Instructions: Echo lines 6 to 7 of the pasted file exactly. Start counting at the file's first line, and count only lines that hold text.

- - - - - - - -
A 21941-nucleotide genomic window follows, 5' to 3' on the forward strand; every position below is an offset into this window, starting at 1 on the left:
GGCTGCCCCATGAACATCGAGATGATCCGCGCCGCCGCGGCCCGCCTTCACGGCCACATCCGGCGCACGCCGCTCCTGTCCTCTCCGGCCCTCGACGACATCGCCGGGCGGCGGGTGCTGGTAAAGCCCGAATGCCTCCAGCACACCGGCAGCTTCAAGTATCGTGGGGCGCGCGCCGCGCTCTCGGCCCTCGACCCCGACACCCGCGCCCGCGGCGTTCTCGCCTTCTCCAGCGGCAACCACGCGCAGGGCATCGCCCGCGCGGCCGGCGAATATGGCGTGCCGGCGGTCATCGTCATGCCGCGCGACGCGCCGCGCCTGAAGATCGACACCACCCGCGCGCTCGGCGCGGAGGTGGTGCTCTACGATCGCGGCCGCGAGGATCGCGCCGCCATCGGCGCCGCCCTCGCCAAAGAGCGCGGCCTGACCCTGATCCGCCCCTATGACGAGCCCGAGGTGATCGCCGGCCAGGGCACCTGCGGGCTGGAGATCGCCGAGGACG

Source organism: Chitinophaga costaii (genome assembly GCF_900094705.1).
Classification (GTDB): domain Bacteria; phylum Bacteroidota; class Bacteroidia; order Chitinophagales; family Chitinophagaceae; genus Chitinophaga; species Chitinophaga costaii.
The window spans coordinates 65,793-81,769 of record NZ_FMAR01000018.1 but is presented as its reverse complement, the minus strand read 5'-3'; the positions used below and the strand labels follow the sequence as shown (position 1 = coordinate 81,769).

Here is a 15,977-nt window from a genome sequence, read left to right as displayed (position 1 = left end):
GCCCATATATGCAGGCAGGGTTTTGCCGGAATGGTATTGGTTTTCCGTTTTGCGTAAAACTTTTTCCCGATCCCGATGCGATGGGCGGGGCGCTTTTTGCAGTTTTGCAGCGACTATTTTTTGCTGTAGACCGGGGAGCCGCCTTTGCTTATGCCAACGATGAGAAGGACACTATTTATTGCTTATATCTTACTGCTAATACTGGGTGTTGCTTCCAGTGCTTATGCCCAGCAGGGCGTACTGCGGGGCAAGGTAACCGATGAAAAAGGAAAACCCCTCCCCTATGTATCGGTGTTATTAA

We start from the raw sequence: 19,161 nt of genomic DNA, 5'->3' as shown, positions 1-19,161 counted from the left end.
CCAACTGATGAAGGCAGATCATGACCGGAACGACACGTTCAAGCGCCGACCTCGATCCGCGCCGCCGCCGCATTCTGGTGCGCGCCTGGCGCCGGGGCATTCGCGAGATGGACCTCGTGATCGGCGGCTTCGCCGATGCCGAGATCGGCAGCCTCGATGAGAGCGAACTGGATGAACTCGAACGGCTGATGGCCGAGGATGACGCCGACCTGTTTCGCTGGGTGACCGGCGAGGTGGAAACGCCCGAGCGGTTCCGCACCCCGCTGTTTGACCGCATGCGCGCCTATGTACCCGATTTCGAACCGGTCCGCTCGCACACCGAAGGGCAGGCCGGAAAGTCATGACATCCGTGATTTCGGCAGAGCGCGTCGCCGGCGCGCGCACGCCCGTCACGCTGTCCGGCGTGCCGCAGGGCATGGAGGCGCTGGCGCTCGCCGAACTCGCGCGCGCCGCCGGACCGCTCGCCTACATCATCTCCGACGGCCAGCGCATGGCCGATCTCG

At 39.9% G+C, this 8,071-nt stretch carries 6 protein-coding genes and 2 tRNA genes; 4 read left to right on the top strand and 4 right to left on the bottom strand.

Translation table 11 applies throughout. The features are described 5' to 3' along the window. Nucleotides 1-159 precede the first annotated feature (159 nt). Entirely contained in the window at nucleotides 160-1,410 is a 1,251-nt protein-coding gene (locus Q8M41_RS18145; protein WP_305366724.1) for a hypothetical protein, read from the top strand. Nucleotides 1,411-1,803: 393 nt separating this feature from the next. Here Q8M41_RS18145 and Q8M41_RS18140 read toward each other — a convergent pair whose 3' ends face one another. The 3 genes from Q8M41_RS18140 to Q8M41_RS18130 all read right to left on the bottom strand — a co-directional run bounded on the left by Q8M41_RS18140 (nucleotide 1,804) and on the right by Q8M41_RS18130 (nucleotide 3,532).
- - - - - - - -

Here is a 15,977-nt window from a genome sequence, read left to right as displayed (position 1 = left end):
GCCCATATATGCAGGCAGGGTTTTGCCGGAATGGTATTGGTTTTCCGTTTTGCGTAAAACTTTTTCCCGATCCCGATGCGATGGGCGGGGCGCTTTTTGCAGTTTTGCAGCGACTATTTTTTGCTGTAGACCGGGGAGCCGCCTTTGCTTATGCCAACGATGAGAAGGACACTATTTATTGCTTATATCTTACTGCTAATACTGGGTGTTGCTTCCAGTGCTTATGCCCAGCAGGGCGTACTGCGGGGCAAGGTAACCGATGAAAAAGGAAAACCCCTCCCCTATGTATCGGTGTTATTAA